I fled from Sir Alfred Milner to Mr Peel, and found him in his office in Parliament House, and at once laid my proposals before him. I pointed out the necessity for the ' Daily Mail' organisation being an individual one, as the money so subscribed was a public trust which could not be spent haphazard by any other society; and I equally endorsed his views that overlapping should be avoided, but that no stone should be left unturned to see the money carefully, yet, when necessity arose, liberally spent. Mr Peel entered heartily into the project, and explained his method of distribution. His two societies were working at the field and base hospitals, and on the transports which were  carrying our wounded home. He agreed to my proposals that I should, on behalf of the Absent-minded Beggar Fund, take over the management of the latter branch by providing luxuries and necessaries for all the wounded men who were placed on board ship, and so we now have each our own branch. I hope Tommy Atkins will have cause to remember his comforts!

I thought it advisable to carry the principal medical officer with me, and I called on Surgeon - General Wilson, who received me most kindly, and entered heartily into the scheme. Then I went to see Major Morgan, who is in charge of the Princess of Wales hospital ship, which sails to-morrow with its cargo of wounded and invalided soldiers. He told me, in answer to my question, that he would be very glad of some fresh fruit, which had not been thought of, and I am off to the market very early to-morrow to buy as many grapes and peaches as he has room for, and which will keep during their long voyage of twenty-eight days.

There were 184 soldiers on board the Princess of Wales, and these were under the care of three doctors, four sisters, and forty Bed Cross orderlies.

Major Morgan afforded me the privilege of looking over the ship, and I must say she has been most beautifully and completely fitted up for the comfort of her inmates. There were only six cot cases, one of them a poor fellow who had lost his leg, but he was quite cheery, and told me how five days after the amputation he had been moved to the base. It is interesting to note that he was one of those wounded by our own shells.

The men all spoke in the highest terms of the treatment they had received from the doctors. I witnessed a pretty little incident, when one fellow who had been shot through the head, and lost the sight of an eye, jumped up as one of the doctors passed and insisted on shaking hands with him, and thanking him for all he had done.

Amongst those on board were thirty - six Guardsmen and a great many of the Highland Light Infantry and Black "Watch. Most of them came from the Modder field of battle, but some from Colenso, and among them was a man who, in trying to save his captain at the big Tugela fight, was crushed by a horse and waggon so badly that he could only speak in a whisper. How dreadfully sad it all is ! I saw another unique case, that of a man who had been shot in the shoulder, whence the bullet had passed out through his throat. He was apparently well, but when I put my hand on his neck I felt a vibration like an electric current. The bullet had evidently caused the two veins in the main artery to cross each other, and, strange to say, he only felt the discomfort in the opposite ear.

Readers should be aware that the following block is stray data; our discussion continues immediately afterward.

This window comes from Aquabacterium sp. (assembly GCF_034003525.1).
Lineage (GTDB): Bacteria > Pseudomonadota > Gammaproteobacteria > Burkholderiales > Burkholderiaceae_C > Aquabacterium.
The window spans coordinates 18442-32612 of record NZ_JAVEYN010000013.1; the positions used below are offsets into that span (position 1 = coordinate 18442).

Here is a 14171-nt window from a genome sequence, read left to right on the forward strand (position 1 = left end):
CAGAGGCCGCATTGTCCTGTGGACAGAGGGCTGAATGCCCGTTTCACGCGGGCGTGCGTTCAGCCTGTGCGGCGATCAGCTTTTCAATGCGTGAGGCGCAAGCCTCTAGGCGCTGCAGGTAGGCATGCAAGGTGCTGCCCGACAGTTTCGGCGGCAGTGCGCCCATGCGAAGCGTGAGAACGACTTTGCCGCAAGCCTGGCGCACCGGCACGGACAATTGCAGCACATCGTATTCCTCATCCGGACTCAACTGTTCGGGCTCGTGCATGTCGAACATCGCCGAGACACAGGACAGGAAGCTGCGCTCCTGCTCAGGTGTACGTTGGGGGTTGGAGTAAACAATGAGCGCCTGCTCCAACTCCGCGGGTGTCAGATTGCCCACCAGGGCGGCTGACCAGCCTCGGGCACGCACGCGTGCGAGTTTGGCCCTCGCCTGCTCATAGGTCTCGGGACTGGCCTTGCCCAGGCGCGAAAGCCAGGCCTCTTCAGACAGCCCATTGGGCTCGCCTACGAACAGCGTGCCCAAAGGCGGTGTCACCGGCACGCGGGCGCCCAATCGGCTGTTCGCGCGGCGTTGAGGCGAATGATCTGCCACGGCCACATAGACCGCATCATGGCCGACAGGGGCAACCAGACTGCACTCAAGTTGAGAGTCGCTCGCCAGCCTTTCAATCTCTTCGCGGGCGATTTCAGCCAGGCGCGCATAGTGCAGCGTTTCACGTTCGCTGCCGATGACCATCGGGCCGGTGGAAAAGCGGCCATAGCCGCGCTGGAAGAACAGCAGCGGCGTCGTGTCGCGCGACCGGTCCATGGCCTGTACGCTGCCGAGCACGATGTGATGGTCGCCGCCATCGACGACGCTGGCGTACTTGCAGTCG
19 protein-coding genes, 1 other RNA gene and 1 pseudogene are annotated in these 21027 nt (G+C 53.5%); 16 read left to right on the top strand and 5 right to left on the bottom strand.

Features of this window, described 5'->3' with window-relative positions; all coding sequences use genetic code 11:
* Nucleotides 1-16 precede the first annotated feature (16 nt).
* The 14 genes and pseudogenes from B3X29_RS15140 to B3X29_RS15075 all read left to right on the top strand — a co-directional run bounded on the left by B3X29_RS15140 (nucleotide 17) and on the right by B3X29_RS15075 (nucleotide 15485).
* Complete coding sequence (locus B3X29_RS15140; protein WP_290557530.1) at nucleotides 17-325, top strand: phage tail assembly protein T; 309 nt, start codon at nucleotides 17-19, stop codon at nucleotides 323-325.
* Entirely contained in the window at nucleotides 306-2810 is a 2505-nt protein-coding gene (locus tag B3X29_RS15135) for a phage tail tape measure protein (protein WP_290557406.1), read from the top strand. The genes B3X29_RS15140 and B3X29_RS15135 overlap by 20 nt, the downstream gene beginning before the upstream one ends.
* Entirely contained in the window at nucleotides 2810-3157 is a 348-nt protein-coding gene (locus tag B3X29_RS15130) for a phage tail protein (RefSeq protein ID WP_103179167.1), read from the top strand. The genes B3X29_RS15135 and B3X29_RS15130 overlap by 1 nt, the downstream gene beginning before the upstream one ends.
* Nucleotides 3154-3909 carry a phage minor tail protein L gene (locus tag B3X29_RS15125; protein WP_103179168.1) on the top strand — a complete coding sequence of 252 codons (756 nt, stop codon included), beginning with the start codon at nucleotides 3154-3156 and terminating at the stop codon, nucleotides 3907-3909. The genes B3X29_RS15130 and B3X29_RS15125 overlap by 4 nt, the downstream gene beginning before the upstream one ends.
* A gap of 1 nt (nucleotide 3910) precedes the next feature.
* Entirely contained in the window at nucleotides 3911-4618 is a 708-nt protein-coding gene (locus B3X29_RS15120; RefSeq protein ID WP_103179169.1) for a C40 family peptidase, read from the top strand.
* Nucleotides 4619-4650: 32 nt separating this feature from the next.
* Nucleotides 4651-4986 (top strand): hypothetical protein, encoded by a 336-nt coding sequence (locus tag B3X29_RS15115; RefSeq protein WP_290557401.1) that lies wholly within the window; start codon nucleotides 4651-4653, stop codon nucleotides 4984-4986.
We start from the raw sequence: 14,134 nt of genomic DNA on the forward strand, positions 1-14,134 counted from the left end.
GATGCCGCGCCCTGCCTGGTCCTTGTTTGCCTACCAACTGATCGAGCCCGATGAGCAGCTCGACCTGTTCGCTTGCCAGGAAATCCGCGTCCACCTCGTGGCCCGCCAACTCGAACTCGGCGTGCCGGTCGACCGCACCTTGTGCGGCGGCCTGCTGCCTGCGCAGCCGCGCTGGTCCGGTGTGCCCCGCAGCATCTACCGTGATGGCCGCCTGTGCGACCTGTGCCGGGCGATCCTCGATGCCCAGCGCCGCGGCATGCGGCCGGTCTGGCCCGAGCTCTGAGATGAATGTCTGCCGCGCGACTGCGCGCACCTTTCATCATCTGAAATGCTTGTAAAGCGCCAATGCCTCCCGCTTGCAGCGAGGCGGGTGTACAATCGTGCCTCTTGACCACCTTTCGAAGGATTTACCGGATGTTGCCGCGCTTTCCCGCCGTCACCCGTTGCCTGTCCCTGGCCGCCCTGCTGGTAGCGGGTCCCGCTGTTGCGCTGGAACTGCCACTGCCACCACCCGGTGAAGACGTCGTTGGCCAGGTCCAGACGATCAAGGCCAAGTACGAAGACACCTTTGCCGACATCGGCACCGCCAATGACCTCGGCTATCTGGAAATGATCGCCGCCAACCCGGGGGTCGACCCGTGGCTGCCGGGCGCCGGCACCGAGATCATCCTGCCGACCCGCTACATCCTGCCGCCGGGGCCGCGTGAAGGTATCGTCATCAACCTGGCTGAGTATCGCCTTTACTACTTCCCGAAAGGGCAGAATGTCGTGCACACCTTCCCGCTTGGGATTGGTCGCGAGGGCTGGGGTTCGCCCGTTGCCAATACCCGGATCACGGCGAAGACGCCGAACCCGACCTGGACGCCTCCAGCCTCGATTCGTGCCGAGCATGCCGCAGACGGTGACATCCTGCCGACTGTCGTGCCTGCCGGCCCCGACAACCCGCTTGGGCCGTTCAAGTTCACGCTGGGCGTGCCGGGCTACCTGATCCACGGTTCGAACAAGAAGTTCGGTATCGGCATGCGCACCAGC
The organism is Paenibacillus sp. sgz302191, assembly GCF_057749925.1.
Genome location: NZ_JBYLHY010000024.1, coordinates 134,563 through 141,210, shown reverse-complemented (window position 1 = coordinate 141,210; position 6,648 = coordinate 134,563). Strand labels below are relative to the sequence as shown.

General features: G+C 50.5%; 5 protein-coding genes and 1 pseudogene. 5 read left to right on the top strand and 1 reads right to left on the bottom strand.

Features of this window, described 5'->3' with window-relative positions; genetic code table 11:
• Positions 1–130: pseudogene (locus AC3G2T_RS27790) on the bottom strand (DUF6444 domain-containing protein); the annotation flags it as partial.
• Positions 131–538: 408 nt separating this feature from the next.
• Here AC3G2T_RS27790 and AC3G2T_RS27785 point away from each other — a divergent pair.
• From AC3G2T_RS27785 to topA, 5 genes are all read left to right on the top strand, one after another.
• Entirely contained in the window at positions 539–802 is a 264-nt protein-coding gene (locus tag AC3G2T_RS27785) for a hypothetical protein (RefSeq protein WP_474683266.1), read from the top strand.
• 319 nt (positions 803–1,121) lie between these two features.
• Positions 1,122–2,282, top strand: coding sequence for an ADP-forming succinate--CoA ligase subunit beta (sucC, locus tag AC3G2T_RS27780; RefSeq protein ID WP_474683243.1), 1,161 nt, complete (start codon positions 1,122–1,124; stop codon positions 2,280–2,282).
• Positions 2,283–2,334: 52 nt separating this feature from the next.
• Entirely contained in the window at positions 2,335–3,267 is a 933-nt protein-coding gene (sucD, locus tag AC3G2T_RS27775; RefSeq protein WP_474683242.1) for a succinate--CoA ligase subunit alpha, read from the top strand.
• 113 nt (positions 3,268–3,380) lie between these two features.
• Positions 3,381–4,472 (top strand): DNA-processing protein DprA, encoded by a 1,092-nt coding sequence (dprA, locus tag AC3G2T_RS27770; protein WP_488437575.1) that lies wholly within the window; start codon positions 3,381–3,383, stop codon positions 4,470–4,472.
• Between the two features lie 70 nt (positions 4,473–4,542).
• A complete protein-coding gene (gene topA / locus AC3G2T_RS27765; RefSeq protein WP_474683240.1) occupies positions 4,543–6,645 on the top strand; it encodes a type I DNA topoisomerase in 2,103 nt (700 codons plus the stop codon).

Although news reaches me as I write that the blankets and rugs sent out as a present from the Princess have not yet come to hand, her Royal Highness must be congratulated on the success of her splendid hospital ship, which would make an ideal invalid transport if only she would go faster.

For the moment I leave the Absent-minded Beggar Fund to tell you I called on Lord Roberts, and was most kindly received. He had his headquarters at 55 Grave Street, where Sir Redvers  Buller  was before  him, and very comfortable he seemed, close to Government House and right opposite the Houses of Parliament. I presented my letters, had a chat with him, and told him my errand, in which he seemed to take the kindliest interest, and he promised to give me a letter to whichever General I wished to see. Truly I am in luck's way, as I had been fighting my fears all the morning, having heard that I should have no chance of a pass.

Triumphantly I returned to the Mount Nelson Hotel, which had found room for me, and I have got with Murray Gourlay a delightful room overlooking the town and Table Bay, which, with the hilly background in the distance, form the most glorious landscape. Here I met Harry Hungerford, Seymour Fortescue (naval A.D.C. to Lord Roberts), Rosie Wemyss (of H.M.S. Niobe), and many others; but I shan't stay long now, as the organisation is making giant strides towards completion. Meanwhile my companion is snoring, my face is turned towards the harbour lights, and the Cape Town chanticleers are crowing me to sleep to the raucous tune of the chirping crickets.

Jan. 31.—Mr Charles Arnold, who is touring here, with his theatrical company, in " What Happened to Jones," came up to see me at the City Club last night, of which I have been made a temporary member, to tell me how and where to buy my fruit for the invalided troops. You will wonder why he came ? Well, he has done wonders in this way since he arrived : first he spent his own money, and since then he has received over £70 to support his movement in supplying fresh-cut fruit for our troops at the front—a very laudable act. He came round the market with me very early this morning, and so busy have I been that though it is 2 p.m. I have not yet got a shave. The fact is, all my energies have been direeted in seeing to the Princess of Wales hospital ship, and I took the fruit I bought (some 500 lb. of grapes and five large baskets of melons) on board myself, and the ' Daily Mail' Fund has received the warmest thanks from Major Morgan and the purser. Moreover, I have succeeded not only in finding every necessary and luxury for the men on board this ship, but have been able, with the assistance of the Red Cross, to supply them to 33 others who sailed last night on the Assaye, and am arranging for 150 more who will go on Saturday or early next week.